Category Archives: Stronger Schools

01/24/09: President Obama’s Weekly Address

In his first weekly address since being sworn in as the 44th president of the United States, President Barack Obama discussed how the American Recovery and Reinvestment Plan will jump-start the economy.

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Filed under American Recovery and Reinvestment Plan, economic downturn, energy projects, health insurance, infrastructure, President Obama, Science Education, Stronger Schools, tax payers, weekly address

01/24/09: President Obama’s Weekly Address

In his first weekly address since being sworn in as the 44th president of the United States, President Barack Obama discussed how the American Recovery and Reinvestment Plan will jump-start the economy.

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Filed under American Recovery and Reinvestment Plan, economic downturn, energy projects, health insurance, infrastructure, President Obama, Science Education, Stronger Schools, tax payers, weekly address

Refocus the Federal Role to Build Stronger Schools

We are encouraged that President-elect Obama named education as one of his highest domestic priorities. It should be. Education is the engine for the country’s long-term economic success. The federal investment in our schools should be larger and smarter, reflecting a shift from the current “top-down”, micro managerial approach, to one that assists local school districts and states in preparing all students to succeed in the 21st century economy.

NSBA believes President-elect Obama should use the megaphone of the presidency to articulate a national vision for education – one that addresses the correlation between strong schools in every community and the nation’s overall economic health; the critical role that parents, community-based and other groups can play in strengthening schools; and, how the federal government can best help states and local school boards – where the responsibility for educating students rests – in providing our students with the skills, knowledge and tools they will need to be college- and career-ready in the global economy in which we now compete. These elements should be reflected in a new Elementary and Secondary Education Act (ESEA) with an accountability framework that recognizes student academic growth based on multiple measures of learning, not limited high-stakes tests, and acknowledges local decision-making and innovation.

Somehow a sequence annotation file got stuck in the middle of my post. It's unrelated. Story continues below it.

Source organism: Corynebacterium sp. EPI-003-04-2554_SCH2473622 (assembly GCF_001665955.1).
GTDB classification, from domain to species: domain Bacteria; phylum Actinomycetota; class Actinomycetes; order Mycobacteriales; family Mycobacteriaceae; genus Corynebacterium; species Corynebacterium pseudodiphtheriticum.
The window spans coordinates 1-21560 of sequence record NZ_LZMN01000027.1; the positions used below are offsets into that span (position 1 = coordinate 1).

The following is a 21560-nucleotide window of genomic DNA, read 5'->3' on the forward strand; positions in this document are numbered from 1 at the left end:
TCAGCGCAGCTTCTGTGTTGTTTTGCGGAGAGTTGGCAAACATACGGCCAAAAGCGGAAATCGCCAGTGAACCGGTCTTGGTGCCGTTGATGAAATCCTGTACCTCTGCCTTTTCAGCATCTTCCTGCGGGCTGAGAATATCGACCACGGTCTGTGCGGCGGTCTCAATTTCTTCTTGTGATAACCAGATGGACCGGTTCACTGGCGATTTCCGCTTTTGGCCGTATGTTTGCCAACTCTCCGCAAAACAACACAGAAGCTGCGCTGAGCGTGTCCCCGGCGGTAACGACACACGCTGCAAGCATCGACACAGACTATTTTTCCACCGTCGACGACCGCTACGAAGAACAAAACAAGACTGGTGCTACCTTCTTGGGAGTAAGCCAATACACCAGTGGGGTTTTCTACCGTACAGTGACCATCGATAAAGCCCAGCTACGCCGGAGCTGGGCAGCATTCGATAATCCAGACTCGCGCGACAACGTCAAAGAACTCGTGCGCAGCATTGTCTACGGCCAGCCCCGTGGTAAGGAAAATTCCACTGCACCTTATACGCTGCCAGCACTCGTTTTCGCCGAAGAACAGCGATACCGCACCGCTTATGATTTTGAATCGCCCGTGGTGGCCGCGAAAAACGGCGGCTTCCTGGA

We are optimistic the Obama administration will not “leave the money behind,” and will instead put forward budgets that prove children and their education are a priority: by funding Title I to meet the needs of all eligible students; by making good on Congress’ long-ago pledge to fund 40 percent of special education costs; and by investing in early childhood education programs that make it possible for all children to arrive at school ready to learn.

NSBA Statement on President-elect Obama’s victory

Anne L. Bryant
National School Boards Association Executive Director

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Filed under Anne L. Bryant, Barack Obama, Education, National School Boards Association, President-Elect, Stronger Schools

>Refocus the Federal Role to Build Stronger Schools

>We are encouraged that President-elect Obama named education as one of his highest domestic priorities. It should be. Education is the engine for the country’s long-term economic success. The federal investment in our schools should be larger and smarter, reflecting a shift from the current “top-down”, micro managerial approach, to one that assists local school districts and states in preparing all students to succeed in the 21st century economy.

NSBA believes President-elect Obama should use the megaphone of the presidency to articulate a national vision for education – one that addresses the correlation between strong schools in every community and the nation’s overall economic health; the critical role that parents, community-based and other groups can play in strengthening schools; and, how the federal government can best help states and local school boards – where the responsibility for educating students rests – in providing our students with the skills, knowledge and tools they will need to be college- and career-ready in the global economy in which we now compete. These elements should be reflected in a new Elementary and Secondary Education Act (ESEA) with an accountability framework that recognizes student academic growth based on multiple measures of learning, not limited high-stakes tests, and acknowledges local decision-making and innovation.

We are optimistic the Obama administration will not “leave the money behind,” and will instead put forward budgets that prove children and their education are a priority: by funding Title I to meet the needs of all eligible students; by making good on Congress’ long-ago pledge to fund 40 percent of special education costs; and by investing in early childhood education programs that make it possible for all children to arrive at school ready to learn.

NSBA Statement on President-elect Obama’s victory

Anne L. Bryant
National School Boards Association Executive Director

Leave a comment

Filed under Anne L. Bryant, Barack Obama, Education, National School Boards Association, President-Elect, Stronger Schools